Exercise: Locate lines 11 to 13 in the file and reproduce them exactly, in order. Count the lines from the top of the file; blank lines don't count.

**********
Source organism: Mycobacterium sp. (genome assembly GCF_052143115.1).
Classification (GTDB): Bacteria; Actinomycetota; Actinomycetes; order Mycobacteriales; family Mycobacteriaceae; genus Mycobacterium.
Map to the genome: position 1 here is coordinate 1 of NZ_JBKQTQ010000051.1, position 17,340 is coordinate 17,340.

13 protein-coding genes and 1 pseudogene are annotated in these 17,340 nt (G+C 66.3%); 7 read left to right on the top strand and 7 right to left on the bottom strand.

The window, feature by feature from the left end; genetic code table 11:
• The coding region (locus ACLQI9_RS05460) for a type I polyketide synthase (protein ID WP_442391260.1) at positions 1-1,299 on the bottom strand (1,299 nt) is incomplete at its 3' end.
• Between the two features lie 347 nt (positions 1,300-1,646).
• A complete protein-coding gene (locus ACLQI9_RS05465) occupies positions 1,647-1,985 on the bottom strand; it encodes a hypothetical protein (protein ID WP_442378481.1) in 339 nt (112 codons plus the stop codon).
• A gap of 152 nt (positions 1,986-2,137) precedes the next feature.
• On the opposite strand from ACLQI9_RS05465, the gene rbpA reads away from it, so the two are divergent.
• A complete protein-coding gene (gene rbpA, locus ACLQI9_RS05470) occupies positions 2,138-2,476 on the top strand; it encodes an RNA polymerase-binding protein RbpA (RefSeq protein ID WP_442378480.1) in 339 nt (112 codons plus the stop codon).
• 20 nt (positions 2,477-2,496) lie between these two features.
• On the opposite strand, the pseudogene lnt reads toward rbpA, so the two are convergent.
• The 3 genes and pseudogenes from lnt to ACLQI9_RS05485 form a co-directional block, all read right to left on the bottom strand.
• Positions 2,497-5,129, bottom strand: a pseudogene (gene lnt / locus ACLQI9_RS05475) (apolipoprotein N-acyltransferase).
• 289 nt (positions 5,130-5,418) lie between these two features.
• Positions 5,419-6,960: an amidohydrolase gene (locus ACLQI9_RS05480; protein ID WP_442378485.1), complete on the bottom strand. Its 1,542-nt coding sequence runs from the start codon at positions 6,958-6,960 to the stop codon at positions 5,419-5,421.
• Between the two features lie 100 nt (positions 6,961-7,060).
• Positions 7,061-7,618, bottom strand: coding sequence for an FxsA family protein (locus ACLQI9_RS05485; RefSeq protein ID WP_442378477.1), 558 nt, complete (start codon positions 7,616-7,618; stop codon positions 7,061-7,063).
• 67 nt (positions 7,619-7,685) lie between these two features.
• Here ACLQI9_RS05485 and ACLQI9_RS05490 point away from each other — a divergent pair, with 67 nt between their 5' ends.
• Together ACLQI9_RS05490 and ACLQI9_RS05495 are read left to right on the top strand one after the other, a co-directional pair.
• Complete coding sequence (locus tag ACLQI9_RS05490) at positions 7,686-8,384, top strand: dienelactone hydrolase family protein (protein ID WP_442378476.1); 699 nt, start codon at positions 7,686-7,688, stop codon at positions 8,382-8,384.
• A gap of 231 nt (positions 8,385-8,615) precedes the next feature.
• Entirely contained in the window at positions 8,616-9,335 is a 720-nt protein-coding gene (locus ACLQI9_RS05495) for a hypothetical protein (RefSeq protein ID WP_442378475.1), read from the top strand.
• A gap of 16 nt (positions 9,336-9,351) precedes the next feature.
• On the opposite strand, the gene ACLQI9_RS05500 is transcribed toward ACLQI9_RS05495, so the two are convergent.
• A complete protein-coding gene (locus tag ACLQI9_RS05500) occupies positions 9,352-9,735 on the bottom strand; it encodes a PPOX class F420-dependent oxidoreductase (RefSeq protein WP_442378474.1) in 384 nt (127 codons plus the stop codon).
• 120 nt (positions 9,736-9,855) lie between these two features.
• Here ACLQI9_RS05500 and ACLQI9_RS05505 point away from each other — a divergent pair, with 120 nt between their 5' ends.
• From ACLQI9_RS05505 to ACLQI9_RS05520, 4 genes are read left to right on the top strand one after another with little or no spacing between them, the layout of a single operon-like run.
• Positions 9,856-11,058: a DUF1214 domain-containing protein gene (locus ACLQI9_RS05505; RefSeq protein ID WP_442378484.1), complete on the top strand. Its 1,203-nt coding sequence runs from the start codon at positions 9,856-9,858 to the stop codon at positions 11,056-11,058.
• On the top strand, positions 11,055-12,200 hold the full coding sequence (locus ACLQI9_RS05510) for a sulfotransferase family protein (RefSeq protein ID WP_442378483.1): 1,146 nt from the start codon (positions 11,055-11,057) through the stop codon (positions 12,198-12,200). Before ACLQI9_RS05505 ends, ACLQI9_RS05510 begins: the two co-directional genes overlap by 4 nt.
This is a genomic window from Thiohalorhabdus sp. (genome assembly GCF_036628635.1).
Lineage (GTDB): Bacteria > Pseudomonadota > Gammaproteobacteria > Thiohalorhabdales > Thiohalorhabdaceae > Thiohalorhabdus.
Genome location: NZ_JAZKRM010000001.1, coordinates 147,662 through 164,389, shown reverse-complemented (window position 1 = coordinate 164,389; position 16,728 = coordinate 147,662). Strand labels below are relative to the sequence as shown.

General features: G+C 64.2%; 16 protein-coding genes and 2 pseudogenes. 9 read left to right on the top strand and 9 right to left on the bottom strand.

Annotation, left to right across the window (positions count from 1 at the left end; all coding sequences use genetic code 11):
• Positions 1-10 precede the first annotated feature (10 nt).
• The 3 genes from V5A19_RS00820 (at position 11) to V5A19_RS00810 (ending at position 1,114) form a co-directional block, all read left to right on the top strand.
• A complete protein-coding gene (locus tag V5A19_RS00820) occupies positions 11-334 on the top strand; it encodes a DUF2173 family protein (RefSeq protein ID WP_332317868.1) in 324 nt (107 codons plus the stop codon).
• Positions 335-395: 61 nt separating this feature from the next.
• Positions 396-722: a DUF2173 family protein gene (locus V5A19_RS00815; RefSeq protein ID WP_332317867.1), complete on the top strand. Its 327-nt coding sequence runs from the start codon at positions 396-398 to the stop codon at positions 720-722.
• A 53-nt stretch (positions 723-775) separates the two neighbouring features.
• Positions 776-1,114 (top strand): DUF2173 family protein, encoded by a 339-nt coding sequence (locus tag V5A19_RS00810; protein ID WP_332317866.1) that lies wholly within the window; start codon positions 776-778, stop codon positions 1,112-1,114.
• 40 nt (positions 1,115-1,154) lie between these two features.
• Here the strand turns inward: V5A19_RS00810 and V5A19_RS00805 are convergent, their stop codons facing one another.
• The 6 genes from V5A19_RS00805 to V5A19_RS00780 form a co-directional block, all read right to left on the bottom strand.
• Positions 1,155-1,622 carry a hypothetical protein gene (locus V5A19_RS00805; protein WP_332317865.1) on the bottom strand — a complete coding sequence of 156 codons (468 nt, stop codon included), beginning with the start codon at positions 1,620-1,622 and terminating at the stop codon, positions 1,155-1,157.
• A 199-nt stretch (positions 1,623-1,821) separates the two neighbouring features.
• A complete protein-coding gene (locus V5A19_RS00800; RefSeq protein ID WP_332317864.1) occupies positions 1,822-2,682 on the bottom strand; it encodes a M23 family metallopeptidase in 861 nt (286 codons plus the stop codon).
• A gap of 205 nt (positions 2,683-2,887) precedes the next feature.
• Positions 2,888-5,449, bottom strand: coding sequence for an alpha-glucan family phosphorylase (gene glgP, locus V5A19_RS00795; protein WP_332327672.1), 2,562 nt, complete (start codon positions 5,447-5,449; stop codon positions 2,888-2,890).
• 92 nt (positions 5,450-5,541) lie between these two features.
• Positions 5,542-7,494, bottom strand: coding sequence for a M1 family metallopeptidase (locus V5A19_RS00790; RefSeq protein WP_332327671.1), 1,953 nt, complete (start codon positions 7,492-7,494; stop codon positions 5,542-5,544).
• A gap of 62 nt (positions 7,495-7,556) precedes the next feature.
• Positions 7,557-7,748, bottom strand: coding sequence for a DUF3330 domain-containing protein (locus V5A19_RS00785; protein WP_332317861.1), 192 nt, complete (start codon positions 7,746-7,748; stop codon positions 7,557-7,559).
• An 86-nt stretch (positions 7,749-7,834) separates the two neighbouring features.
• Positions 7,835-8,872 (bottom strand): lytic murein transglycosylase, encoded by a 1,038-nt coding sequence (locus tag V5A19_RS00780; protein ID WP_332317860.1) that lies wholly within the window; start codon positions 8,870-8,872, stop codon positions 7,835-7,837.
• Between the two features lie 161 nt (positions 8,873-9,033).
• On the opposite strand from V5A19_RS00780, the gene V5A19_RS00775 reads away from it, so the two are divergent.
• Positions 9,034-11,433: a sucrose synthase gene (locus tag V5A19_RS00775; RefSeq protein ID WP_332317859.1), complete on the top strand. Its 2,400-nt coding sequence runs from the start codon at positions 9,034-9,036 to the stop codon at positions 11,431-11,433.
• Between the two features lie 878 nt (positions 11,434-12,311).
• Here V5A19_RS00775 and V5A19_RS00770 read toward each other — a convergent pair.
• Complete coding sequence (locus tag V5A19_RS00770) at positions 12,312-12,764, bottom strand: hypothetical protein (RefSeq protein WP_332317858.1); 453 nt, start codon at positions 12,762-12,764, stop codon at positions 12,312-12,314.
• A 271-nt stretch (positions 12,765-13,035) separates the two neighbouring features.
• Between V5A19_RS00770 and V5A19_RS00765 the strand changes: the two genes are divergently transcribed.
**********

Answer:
• A complete protein-coding gene (gene rbpA, locus ACLQI9_RS05470) occupies positions 2,138-2,476 on the top strand; it encodes an RNA polymerase-binding protein RbpA (RefSeq protein ID WP_442378480.1) in 339 nt (112 codons plus the stop codon).
• 20 nt (positions 2,477-2,496) lie between these two features.
• On the opposite strand, the pseudogene lnt reads toward rbpA, so the two are convergent.